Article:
Beethoven’s influence predominates in Kuhlau’s chamber music. The works are usually models of structural expertise, at the same time blessed by an abundance of melody, beauty of instrumentation and an impression of freshness. Stylistically they bridge the era of German high classicism and the early romantic movement, observing established classical form but introducing the technical bravura of the early 19th century along with romantic freedom of expression. Apart from the 60-odd works with one or more flutes, Kuhlau composed eight additional chamber works; four violin sonatas, a string quartet and three piano quartets.

The expansive opening movement of Piano Quartet No. 1, written in 1820, begins immediately with the initial theme. The key is C minor, favoured by Beethoven for tragic utterance, but here conveying a gentler mood. Kuhlau’s fondness for scale passages soon becomes apparent in the piano’s elaborations around the theme. The flowing second subject has a motivic relationship to the first and resembles both Mozart and early Beethoven. The piano concludes the exposition with the gesture of a cadenza, and bravura passages occur elsewhere in the movement. Kuhlau’s slow movements are notable for their lyrical beauty, and the central movement of this quartet is no exception. A simple, folk-like melody, heard at the outset, establishes an aura of romantic sentiment. The piano embellishes it with delicate arpeggios and arabesques, then establishes a capricious march rhythm, over which the strings play in legato fashion. This central episode of the A-B-A song form compensates for the absence of a scherzo in Kuhlau’s three-movement scheme. The finale is a Rondo, beginning with a rhythmically propelled minor-key theme. There follows an episode, motivically related and noble in hearing, which sounds for all the world as though it will lead to a fugue. But here Kuhlau deceives, and before long the rondo theme returns, decked out with a showy piano part and some drama. A second episode, also connected motivically to the rondo theme, delivers the anticipated fugue, and one cannot help but note the similarity to the "fate" motif of Beethoven’s Fifth Symphony. In its final appearance the rondo theme intertwines with fugal reminiscences, the key modulates to the major, and an imaginative coda speeds along to a sunny conclusion.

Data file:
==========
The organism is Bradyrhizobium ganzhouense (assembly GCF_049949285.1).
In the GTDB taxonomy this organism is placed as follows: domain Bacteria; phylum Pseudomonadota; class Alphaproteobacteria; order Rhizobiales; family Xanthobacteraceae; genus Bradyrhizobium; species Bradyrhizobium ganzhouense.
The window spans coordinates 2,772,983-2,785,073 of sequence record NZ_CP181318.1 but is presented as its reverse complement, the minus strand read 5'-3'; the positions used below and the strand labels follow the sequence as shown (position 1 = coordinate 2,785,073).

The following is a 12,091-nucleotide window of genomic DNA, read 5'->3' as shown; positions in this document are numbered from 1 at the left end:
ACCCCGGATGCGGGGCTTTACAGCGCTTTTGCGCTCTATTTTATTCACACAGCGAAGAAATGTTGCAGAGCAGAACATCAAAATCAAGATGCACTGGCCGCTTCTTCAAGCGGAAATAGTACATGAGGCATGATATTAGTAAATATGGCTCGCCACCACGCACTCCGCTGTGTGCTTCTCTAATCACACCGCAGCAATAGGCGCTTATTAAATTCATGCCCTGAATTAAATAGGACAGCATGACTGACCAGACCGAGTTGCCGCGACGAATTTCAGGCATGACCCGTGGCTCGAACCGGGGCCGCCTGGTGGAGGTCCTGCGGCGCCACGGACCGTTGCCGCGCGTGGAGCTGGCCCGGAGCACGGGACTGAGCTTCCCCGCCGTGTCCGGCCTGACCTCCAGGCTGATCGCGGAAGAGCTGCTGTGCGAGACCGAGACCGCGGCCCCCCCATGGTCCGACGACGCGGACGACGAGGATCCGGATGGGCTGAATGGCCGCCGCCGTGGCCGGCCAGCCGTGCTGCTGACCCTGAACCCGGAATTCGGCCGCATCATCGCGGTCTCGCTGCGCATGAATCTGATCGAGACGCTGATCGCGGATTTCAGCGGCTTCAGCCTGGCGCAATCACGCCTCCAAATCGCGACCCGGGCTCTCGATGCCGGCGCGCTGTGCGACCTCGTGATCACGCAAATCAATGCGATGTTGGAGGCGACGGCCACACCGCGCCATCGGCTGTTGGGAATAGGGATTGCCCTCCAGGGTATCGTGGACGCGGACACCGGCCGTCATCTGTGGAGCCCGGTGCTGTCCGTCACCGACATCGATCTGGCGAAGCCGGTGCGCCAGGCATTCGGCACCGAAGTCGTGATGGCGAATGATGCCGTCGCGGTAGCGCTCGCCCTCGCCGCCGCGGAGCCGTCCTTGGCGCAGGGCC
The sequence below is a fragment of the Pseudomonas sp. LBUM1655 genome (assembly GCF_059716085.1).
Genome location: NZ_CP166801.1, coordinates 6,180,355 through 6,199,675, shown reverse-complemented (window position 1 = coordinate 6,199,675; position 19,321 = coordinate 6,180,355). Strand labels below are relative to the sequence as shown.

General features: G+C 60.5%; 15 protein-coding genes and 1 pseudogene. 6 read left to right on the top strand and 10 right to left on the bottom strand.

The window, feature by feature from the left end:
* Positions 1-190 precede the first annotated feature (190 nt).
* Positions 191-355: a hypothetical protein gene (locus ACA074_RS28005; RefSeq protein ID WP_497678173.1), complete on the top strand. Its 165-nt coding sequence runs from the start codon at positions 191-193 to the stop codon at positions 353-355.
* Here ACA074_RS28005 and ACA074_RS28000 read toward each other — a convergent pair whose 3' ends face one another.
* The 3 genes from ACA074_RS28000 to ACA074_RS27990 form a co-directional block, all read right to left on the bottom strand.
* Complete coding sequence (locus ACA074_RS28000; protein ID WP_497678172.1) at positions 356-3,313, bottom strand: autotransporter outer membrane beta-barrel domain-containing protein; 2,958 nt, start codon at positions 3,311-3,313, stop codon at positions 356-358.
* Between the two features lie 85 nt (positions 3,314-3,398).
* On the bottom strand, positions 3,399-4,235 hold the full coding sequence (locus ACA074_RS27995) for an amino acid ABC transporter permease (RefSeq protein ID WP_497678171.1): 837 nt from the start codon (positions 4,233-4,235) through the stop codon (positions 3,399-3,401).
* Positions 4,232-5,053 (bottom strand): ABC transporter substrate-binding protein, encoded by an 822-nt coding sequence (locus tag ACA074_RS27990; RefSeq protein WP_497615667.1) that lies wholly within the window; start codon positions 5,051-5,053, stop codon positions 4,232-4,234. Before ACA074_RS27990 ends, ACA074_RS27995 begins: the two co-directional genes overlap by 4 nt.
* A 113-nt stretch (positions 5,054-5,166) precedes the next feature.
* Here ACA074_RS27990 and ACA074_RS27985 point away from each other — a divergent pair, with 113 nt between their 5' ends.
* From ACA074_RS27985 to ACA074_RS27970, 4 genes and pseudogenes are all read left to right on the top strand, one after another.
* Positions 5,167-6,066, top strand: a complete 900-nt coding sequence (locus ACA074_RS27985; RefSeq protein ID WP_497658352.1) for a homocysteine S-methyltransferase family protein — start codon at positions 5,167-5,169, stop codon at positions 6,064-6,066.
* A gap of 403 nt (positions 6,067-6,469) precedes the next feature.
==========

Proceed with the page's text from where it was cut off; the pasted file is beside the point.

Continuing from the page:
In 1821–22 Kuhlau visited Leipzig and spent four months studying in Vienna. In all likelihood the Piano Quartet No. 2 in A major, dating from 1822, is the fruit of that voyage. With a touch of glorious deception, Kuhlau begins the quartet in the classical manner, but within moments he traverses a stylistic gamut from the elegant to the dramatic, the playful and the flowingly melodic. The warm, song-like second subject is overtly romantic, and the piano writing is more virtuosic and freely expressive than in the earlier quartet. Kuhlau’s role as a link between the classical and romantic eras is eloquently attested in this movement. The same is true of the slow movement, which presents a romantically inspired elaboration of a melody that at first appears more classical in tone. Also apparent is the Viennese quality of this lovely music. A fine Scherzo calls to mind Schubert’s rhythmic vigour, and the brief trio with its Ländler associations anticipates in germinal form the later practice of Schubert, Bruckner and eventually Mahler. Looking backward one can trace Kuhlau’s interest in folk music to his early days in Hamburg. The succinct, lighthearted Finale almost belies its sonata structure, and again the spirit of Viennese geniality prevails. The first subject comprises a rising motif, a display for the piano of Kuhlau’s beloved scales and a quasi-dramatic descending idea. Well delineated from this is the playful, bouncing theme of the second subject. There is a seamless transition to a brief development, which lasts just over a minute and combines elements of the two subjects. After a straightforward reprise the briefest of codas brings this sparkling movement to a sooner than expected end.

Keith Anderson